What do Angels
Do angels look like the creature above?
Just today, I stopped at a yard sale and surveyed the items out on display. I noticed a collection of cups, with Scripture references, along with an accompanying pad of writing paper supplied with each cup. As I checked out, I told the friendly lady that I was not interested in the one pad since it had pictures of an angel. I commented that Scripture presents a different view of angels than what is popular in our day.
Today, with the gross Biblical ignorance around us, we frequently see depictions of what people call angels. They are often women, sometimes with bare skin showing, and sometimes we even see the cupids–tiny angels flying around in the air! Are these pictures accurate? Do they correspond with reality–or are they ignorant and unscriptural pictures that come from a secularistic culture? Let’s discuss this interesting topic!
The only way we may know whether pictorial portrayals of angels are accurate or not is to consult the Word of God. Isaiah wrote, “To the law and to the testimony! If they do not speak according to this word, it is because they have no dawn” (Isaiah 8:20). Paul also knew the importance of knowing the Word of God, for he asked, “What does the Scripture say?” (Romans 4:3a). The Lord Jesus Himself asked, “What is written in the Law?” (Luke 10:26a). What we believe about angels (and every other subject) must come from God’s written revelation!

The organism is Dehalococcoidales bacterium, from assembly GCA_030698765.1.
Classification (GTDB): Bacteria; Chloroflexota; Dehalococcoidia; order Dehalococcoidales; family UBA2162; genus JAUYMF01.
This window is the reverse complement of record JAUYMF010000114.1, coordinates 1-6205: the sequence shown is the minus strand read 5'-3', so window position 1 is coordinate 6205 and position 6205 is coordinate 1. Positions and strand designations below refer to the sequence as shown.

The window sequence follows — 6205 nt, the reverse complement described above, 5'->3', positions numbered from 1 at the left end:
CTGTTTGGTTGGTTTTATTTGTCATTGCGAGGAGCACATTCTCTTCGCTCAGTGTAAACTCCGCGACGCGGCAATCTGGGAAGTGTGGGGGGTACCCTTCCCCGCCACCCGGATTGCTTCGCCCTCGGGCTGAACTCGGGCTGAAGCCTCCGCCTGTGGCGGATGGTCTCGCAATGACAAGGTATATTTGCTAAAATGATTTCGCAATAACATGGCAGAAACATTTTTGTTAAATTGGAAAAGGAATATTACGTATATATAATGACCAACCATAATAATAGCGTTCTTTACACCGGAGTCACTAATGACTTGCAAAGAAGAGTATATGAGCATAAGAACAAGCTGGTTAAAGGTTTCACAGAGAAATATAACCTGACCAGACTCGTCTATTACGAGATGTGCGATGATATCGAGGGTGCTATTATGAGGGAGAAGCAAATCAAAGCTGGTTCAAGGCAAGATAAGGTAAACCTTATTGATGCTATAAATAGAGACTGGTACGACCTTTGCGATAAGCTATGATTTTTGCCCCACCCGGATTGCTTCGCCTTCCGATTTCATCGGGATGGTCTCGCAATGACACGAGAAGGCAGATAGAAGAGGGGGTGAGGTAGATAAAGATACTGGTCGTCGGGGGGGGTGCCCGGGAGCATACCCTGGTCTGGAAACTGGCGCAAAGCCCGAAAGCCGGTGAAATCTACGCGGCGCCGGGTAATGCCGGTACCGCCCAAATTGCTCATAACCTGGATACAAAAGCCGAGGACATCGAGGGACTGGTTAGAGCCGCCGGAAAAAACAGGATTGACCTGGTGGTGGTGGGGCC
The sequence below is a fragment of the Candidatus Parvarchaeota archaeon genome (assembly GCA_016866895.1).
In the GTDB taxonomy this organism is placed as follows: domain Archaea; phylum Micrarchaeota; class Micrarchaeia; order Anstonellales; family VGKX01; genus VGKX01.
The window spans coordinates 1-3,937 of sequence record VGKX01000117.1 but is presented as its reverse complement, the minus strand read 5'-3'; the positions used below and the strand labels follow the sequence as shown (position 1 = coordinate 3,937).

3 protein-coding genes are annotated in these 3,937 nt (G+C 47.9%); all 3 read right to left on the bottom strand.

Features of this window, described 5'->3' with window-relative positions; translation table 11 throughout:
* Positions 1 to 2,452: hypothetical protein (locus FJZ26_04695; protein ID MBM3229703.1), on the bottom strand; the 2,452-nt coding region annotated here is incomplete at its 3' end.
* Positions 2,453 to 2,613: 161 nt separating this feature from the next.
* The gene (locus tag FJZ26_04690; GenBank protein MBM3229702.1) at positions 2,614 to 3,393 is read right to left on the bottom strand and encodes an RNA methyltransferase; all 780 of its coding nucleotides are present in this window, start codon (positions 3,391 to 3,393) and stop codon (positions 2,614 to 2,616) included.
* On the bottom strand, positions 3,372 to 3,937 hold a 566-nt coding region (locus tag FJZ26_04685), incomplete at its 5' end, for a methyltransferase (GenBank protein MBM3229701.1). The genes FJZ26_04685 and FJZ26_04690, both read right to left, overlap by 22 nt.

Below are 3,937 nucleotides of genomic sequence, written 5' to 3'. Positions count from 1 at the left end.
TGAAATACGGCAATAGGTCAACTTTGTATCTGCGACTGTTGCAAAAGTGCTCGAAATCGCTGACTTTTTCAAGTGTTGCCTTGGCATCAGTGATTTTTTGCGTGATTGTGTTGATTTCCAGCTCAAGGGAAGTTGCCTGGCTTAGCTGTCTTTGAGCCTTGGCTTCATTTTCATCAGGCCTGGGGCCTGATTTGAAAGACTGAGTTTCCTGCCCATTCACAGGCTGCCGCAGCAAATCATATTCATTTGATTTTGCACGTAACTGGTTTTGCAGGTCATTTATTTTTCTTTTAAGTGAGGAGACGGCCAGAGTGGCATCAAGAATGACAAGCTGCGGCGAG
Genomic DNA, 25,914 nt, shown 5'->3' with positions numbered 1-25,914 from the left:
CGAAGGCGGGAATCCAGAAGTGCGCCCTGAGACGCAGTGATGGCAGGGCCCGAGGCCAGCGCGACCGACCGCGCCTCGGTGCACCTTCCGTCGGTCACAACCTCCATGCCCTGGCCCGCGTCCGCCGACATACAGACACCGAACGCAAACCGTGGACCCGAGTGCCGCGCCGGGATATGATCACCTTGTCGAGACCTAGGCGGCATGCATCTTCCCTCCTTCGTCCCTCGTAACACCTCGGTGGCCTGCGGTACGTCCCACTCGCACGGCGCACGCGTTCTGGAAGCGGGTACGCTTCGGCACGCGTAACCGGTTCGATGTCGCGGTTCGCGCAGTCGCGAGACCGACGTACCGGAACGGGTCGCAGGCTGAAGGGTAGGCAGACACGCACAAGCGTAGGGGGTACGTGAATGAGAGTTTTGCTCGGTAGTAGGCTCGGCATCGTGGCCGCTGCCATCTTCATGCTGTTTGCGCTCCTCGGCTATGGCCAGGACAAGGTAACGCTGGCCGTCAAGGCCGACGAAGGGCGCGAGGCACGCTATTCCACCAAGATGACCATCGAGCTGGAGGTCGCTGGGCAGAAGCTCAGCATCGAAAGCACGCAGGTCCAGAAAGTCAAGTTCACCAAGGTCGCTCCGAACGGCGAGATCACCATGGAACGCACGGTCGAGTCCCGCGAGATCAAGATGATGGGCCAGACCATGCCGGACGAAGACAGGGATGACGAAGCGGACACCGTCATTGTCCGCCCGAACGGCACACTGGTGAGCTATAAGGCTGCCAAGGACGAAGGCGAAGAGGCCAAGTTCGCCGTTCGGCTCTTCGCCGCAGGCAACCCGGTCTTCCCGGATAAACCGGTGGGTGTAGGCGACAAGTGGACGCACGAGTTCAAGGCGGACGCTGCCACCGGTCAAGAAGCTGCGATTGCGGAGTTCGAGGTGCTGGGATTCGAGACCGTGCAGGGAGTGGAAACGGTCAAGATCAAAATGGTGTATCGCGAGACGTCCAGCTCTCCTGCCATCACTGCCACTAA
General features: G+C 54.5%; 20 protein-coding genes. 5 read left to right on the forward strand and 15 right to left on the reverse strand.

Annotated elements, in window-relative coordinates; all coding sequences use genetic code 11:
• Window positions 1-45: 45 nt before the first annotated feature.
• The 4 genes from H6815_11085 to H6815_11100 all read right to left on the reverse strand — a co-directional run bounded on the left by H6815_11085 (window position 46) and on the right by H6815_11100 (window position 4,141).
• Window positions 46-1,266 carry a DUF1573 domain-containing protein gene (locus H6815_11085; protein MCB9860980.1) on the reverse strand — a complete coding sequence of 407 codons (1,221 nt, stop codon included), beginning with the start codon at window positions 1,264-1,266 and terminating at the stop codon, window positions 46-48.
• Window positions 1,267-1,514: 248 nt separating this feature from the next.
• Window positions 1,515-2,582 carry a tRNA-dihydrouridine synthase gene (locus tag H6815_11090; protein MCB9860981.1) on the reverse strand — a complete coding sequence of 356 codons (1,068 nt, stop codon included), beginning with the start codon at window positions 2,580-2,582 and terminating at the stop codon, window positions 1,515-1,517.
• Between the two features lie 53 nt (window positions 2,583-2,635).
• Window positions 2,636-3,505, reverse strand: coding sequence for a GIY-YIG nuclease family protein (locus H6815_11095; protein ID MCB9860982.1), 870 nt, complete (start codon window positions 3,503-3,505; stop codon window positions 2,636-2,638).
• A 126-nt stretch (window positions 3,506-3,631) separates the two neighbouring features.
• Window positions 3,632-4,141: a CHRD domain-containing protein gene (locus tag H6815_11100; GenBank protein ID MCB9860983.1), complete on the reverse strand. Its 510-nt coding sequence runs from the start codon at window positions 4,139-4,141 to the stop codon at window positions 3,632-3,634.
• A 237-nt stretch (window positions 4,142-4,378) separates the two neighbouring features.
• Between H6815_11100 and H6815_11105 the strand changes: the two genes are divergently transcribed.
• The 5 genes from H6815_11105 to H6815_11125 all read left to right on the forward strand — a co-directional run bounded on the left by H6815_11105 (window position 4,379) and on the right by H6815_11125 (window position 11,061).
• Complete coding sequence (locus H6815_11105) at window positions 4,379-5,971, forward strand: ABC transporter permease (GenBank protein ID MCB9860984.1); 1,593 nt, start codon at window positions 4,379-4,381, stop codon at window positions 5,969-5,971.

Scripture says a great deal about the angels of God but we shall confine our remarks to the question asked above. “Angel” comes from the Greek term, angelos, and means a “messenger.” These messengers are spirits (Heb. 1:14), thus they are immaterial. However, when they have appeared to human beings, they come in the form of men. For example, after the resurrection, angels appeared to the women at the empty tomb. Matthew refers to “an angel of the Lord” at the tomb (28:2-5) whereas John refers to “two angels in white” (20:12). However, Mark identifies the angel as “a young man” (16:5) and Luke refers to “two men” (Luke 24:4). The angels appeared as men—as males. When Jesus ascended into heaven, evidently two angels present were referred to as “two men in white clothing” (Acts 1:10-11). Cornelius had “a vision” of “an angel of God” but this angel was called “a man” (Acts 10:3, 30).
Even during the time before Christ, angels appeared as men. For instance, when Abraham was sitting by the oaks of Mamre, “he lifted up his eyes and looked, behold, three men were standing opposite him” (Genesis 18:1-2). Two of these “men” were later called “angels” (19:1) and one was Yahweh Himself in human form (18:13, 17, 20, 33). We might also recall how Jacob wrestled with “a man” near the Jabbock River (Genesis 22-24). In Hosea 12:4, this “man” is identified as an “angel.” Later yet, under the Old Covenant period, angels continued to appear as men. Joshua encountered the “captain of the host of the LORD” who was simply called “a man” (Joshua 5:13-15). Never is an angel called a “woman.” Vine remarks, “Angels are always spoken of in the masculine gender, the feminine form of the word does not occur” (Expository Dictionary of New Testament Words). Therefore, the common conception that angels are feminine or women with long hair (or short hair!) is inaccurate.